This section provides a historical look at what REALTORs® had to do to sell a home decades ago (prior to the creation of the Internet), and how that affected their negotiation on commission

Before cell phones and the Internet, REALTORs® needed to meet to talk about new homes for sale. They would meet one day each week with REALTORs® from other real estate companies, and one day each week in their office, with other REALTORs® that worked for the same company (“broker”).

Each REALTOR® would talk for about 30 to 60 seconds about any new homes for sale. After discussing the homes for sale, the REALTORs® would get in their cars and drive around looking at these homes. This is called a “Broker Caravan”.

Before cells phones and the Internet, REALTORs® had to spend a lot of money advertising homes. Local and regional newspapers were the preferred method of advertising, but many REALTORs® also advertised in magazines targeted at home buyers.

REALTORs® also advertised to other REALTORs® as well. There were companies that delivered property flyers to real estate offices. The office clerk would put a set of flyers into each REALTOR’s® mail folder, and the REALTORs® would review the flyers.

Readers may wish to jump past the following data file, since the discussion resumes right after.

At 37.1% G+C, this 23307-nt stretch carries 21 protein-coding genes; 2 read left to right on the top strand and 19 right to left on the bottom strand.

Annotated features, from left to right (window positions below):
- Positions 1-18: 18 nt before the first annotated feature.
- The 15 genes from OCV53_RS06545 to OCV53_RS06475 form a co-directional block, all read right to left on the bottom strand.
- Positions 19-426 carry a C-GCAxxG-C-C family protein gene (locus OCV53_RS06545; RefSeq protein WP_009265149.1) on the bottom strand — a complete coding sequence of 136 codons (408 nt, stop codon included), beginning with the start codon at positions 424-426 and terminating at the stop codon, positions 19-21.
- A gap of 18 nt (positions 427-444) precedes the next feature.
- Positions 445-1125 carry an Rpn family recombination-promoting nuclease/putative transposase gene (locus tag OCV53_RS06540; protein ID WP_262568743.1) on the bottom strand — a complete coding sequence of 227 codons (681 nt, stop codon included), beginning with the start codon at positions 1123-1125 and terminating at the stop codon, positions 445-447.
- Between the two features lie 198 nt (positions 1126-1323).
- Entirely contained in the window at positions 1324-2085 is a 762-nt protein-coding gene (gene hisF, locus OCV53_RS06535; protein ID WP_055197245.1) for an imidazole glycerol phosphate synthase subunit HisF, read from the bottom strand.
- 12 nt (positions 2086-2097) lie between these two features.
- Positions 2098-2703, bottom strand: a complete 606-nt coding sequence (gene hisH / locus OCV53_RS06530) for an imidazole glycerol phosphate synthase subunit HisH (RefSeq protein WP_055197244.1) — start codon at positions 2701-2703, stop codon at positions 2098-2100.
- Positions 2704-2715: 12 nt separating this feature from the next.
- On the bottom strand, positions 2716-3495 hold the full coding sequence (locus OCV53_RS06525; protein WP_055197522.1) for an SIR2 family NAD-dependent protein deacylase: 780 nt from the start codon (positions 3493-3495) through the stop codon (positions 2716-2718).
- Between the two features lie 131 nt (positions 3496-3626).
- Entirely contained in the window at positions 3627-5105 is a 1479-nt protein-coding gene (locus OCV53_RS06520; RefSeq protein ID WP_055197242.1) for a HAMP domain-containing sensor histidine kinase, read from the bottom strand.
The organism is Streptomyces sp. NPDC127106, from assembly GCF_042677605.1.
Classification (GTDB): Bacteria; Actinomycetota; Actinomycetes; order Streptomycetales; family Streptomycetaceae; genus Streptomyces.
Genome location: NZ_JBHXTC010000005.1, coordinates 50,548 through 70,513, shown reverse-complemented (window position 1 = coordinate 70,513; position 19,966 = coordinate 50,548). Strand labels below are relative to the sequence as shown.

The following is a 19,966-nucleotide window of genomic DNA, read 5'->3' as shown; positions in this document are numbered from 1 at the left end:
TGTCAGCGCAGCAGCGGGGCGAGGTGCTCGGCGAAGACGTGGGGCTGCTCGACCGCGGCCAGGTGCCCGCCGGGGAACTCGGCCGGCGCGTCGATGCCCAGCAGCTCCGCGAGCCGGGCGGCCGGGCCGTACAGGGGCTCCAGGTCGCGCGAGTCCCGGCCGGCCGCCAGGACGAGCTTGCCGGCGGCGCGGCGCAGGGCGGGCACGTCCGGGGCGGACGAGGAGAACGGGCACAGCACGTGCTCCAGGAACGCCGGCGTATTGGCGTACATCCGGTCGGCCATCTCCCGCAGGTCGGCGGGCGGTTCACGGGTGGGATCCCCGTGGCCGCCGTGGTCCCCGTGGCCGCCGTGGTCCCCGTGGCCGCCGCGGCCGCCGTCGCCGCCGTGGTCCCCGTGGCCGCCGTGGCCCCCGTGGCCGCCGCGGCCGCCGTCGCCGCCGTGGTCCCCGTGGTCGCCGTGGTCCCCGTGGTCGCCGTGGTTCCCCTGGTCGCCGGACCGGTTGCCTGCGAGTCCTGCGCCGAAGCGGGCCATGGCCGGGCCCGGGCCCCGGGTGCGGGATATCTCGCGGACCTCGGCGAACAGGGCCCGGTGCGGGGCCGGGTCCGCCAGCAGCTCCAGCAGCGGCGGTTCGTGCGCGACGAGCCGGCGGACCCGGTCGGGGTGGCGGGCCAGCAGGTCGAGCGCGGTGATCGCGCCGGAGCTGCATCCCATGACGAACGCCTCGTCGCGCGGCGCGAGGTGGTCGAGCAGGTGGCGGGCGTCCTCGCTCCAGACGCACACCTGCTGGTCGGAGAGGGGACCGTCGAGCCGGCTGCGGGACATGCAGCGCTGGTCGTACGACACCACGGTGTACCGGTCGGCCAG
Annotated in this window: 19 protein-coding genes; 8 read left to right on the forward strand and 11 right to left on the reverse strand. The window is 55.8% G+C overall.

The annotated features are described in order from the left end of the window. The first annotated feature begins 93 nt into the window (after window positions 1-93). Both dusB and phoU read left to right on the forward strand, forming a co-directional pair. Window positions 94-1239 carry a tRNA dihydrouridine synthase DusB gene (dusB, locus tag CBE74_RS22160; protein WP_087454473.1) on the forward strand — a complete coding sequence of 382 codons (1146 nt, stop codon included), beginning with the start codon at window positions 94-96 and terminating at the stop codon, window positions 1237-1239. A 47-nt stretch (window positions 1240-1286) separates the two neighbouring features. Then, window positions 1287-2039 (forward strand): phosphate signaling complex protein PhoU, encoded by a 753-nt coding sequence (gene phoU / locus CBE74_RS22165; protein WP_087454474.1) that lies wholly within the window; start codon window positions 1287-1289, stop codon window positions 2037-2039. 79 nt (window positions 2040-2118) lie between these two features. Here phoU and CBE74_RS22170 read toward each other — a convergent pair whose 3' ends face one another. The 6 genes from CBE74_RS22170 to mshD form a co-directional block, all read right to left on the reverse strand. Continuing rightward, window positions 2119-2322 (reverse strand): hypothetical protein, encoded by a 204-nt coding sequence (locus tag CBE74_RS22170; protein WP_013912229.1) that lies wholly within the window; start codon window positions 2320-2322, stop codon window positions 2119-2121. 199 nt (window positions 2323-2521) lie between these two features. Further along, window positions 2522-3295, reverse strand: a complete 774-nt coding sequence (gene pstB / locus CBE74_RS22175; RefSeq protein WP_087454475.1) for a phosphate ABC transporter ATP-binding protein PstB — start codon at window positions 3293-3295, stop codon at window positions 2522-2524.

Back then open houses were critical because there was no other way for prospective buyers to see the home, other than seeing 1 or 2 pictures in a newspaper.

This meant three things:

  • REALTORs® had to spend a lot of money (often thousands of dollars) advertising each home.

  • REALTORs® had to spend a lot of time promoting each home to other REALTORs®.

  • REALTORs® has to hold “open house” as often as possible for prospective buyers to see the home.

And things were even harder for REALTORs® working with buyers because there was no way to show the buyers pictures of the home. The REALTOR® had to take the buyer to each home, which took a great deal of time.

Because selling a home was so time consuming (prior to the creation of the Internet) for the REALTOR® representing the homeowner and the REALTORs® representing the buyers, REALTORs® needed to negotiate a commission high enough to cover their costs (mostly for advertising) and extensive time, which (in south Orange County, California) was often negotiated at about 6%.

This is how it all started, over 30 years ago.